Live coverage of the total lunar eclipse on January 31, 2018.
February 10–11, 2017 — Penumbral Lunar Eclipse
This penumbral lunar eclipse is visible in most populated areas on Earth, including most of North and South America, Europe, Africa, and most of Asia.
Next eclipse: Annular solar eclipse on February 26, 2017
What This Lunar Eclipse Looked Like
The animation shows approximately what the eclipse looked like from the night side of the Earth.
Where the Eclipse Was Seen
Try our new interactive eclipse maps. Zoom in and search for accurate eclipse times and visualizations for any location.
It is often difficult to tell the difference between a penumbral eclipse and a regular Full Moon. However, this eclipse is easier to spot than an average penumbral eclipse because the Moon travels through the darkest areas of Earth’s penumbra, only just missing the umbra, the shadow's dark core. As a result, the Moon looks considerably darker on one side, making the shadow visible to the naked eye – weather permitting.
Regions seeing, at least, some parts of the eclipse: Europe, Much of Asia, Africa, North America, South America, Pacific, Atlantic, Indian Ocean, Arctic, Antarctica.
Eclipse Map and Animation
When the Eclipse Happened Worldwide — Timeline
Lunar eclipses can be visible from everywhere on the night side of the Earth, if the sky is clear. From some places, the entire eclipse will be visible, while in other areas the Moon will rise or set during the eclipse.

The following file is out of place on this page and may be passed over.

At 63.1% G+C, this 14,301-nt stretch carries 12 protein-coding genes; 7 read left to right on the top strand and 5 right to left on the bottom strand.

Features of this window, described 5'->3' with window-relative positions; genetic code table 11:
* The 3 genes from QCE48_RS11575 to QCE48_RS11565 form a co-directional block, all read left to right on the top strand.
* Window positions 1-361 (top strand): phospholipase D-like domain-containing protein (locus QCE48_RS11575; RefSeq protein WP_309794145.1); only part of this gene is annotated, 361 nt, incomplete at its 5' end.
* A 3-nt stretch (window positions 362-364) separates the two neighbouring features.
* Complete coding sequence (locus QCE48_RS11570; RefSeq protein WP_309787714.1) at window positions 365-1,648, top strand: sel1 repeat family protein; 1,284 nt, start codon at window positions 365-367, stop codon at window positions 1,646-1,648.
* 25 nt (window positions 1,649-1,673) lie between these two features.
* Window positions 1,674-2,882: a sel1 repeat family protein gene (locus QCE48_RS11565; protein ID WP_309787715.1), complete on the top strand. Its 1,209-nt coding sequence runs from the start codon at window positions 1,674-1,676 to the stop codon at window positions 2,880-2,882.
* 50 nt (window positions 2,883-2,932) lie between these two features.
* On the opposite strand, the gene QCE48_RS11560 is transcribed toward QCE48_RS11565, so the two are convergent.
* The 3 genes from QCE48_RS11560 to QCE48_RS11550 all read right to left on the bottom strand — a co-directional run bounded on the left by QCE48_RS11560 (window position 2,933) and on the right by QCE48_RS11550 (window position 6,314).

|Event||UTC Time||Time in Washington DC*||Visible in Washington DC|
|Penumbral Eclipse began||Feb 10 at 22:34:14||Feb 10 at 5:34:14 pm||Maybe, touching horizon|
|Maximum Eclipse||Feb 11 at 00:43:49||Feb 10 at 7:43:49 pm||Yes|
|Penumbral Eclipse ended||Feb 11 at 02:53:25||Feb 10 at 9:53:25 pm||Yes|
* The Moon was above the horizon during this eclipse, so with good weather conditions in Washington DC, the entire eclipse was visible.
The magnitude of the eclipse is -0.035.
The penumbral magnitude of the eclipse is 0.988.
The total duration of the eclipse is 4 hours, 19 minutes.
An Eclipse Never Comes Alone!
A solar eclipse always occurs about two weeks before or after a lunar eclipse.
Usually, there are two eclipses in a row, but other times, there are three during the same eclipse season.
This is the first eclipse this season.
Second eclipse this season: February 26, 2017 — Annular Solar Eclipse
Solar & Lunar Eclipses – iOS
Your guide to solar & lunar eclipses. More
Find Eclipses in Your City
Eclipses in 2017
- Feb 10–11, 2017 — Penumbral Lunar Eclipse (this page)
- Feb 26, 2017 – Annular Solar Eclipse
- Aug 7–8, 2017 — Partial Lunar Eclipse
- Aug 21, 2017 – Total Solar Eclipse
Eclipses in 2018
- Jan 31, 2018 — Total Lunar Eclipse
- Feb 15, 2018 – Partial Solar Eclipse
- Jul 13, 2018 – Partial Solar Eclipse
- Jul 27–28, 2018 — Total Lunar Eclipse
- Aug 11, 2018 – Partial Solar Eclipse
Eclipses in 2019
- Jan 5 / Jan 6, 2019 – Partial Solar Eclipse
- Jan 20–21, 2019 — Total Lunar Eclipse
- Jul 2, 2019 – Total Solar Eclipse
- Jul 16–17, 2019 — Partial Lunar Eclipse
- Nov 11–12, 2019 — Mercury Transit
- Dec 26, 2019 – Annular Solar Eclipse